Monthly Archives: April 2015

PMS vs CMYK – What’s the Difference?

Have you wondered what’s the fuss about colours? What is PMS and how is it different to what we traditionally know as the four basic colours that make up all colours, CMYK???

PMS stand for Pantone Matching System, a system that offers standardisation of colours across all industries that manufacture coloured paint, fabric and plastics. By standardising the colours, different manufacturers in different location can all refer to the Pantone system to make sure colours match without direct contact with one another.

However not all printing methods use PMS to reproduce your artwork. Printing on clothing, (screen printing, digital), items such as pens, metal objects etc (pad printing) use PMS colours.

Some methods of printing (ie offset printing) use a CMYK colour process. CMYK stands for Cyan, Magenta, Yellow and Black. These are the primary colours for print. They use a percentage of each of the four colours to create a new colour (see below).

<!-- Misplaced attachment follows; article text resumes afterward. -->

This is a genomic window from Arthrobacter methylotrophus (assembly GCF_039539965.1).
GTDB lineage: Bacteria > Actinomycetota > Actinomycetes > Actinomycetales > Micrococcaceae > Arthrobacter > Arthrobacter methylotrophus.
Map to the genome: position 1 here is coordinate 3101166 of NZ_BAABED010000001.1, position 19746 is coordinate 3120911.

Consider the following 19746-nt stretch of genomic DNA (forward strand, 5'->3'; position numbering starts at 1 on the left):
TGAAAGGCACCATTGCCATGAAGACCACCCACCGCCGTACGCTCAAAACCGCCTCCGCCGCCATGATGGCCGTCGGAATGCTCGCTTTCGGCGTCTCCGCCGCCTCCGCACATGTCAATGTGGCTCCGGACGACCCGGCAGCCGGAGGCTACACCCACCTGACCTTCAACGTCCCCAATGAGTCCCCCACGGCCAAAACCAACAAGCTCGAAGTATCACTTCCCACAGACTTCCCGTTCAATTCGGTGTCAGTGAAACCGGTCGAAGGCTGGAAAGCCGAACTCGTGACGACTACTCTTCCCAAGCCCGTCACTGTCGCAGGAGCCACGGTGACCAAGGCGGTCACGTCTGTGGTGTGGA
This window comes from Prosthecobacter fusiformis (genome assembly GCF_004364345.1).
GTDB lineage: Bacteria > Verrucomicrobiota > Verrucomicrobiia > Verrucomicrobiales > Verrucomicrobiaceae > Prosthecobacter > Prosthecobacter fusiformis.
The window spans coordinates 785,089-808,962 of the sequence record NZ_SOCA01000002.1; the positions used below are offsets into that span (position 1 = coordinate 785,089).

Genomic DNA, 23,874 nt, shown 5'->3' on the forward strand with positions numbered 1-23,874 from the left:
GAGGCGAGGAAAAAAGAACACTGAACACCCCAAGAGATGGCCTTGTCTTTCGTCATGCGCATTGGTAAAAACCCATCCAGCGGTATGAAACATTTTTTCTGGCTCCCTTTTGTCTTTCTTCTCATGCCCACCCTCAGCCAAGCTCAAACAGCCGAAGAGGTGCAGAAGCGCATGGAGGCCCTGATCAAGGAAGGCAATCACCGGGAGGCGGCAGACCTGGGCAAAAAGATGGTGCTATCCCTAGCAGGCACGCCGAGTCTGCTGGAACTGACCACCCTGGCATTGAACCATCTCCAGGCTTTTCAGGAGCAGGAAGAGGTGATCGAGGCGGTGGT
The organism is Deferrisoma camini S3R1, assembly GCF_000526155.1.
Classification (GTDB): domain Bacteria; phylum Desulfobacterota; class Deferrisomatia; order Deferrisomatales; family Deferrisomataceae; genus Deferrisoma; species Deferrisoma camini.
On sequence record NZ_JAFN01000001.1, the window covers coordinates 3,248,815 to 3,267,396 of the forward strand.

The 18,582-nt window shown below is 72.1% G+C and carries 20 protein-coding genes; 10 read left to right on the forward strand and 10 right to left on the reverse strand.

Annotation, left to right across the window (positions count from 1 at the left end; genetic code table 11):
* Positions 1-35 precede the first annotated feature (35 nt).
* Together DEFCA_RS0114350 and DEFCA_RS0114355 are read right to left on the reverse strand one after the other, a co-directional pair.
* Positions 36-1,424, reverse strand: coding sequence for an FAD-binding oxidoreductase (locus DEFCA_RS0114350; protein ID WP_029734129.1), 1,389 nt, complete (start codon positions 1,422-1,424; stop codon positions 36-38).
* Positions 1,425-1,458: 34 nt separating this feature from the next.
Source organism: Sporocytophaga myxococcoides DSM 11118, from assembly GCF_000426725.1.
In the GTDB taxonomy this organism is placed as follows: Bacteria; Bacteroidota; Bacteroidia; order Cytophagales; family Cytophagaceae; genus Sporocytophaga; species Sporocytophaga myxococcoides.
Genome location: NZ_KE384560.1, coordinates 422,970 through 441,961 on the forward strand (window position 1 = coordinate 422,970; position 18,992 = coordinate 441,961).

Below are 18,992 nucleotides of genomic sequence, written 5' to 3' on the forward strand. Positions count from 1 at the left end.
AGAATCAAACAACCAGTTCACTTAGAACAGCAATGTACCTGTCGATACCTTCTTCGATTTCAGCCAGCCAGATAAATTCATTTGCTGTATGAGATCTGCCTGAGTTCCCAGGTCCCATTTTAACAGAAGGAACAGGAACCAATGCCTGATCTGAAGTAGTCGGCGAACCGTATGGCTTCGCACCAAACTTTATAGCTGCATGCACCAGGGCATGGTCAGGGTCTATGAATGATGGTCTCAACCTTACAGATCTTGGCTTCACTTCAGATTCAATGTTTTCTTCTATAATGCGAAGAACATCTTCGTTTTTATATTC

When providing a PMS colour to a printer, their computer systems will automatically convert your PMS colour to its closest match of a CMYK colour.

Here is an example using the colour Green:
Printing color CMYKTo print the above green it needs to be broken down into four different parts.

Printing a PMS colorTo print this green you use the Pantone ink for Pantone colour 362 and it does not have to be broken down.

Converting PMS to CMYKThe above image of the orange is an example of what happens when you convert a PMS colour to CMYK. You’ll see that you can lose a bit of the depth of the original colour.

You also need to consider what is the material being printed? Is it fibrous – will it absorb some colour more than others?

The Solution!

If you’re worried about not getting an exact match of colour for your logo, the printer can print off a sample sheet of colour swatches, using 5-10% gradient of the colour (for a small fee) to best identify the closest match to your PMS colour.

Alternatively, the printer can use a PMS ink but this will substantially increase the price of your job, particularly if it is a small print run (100’s not 1000’s).

Its all about the Colour!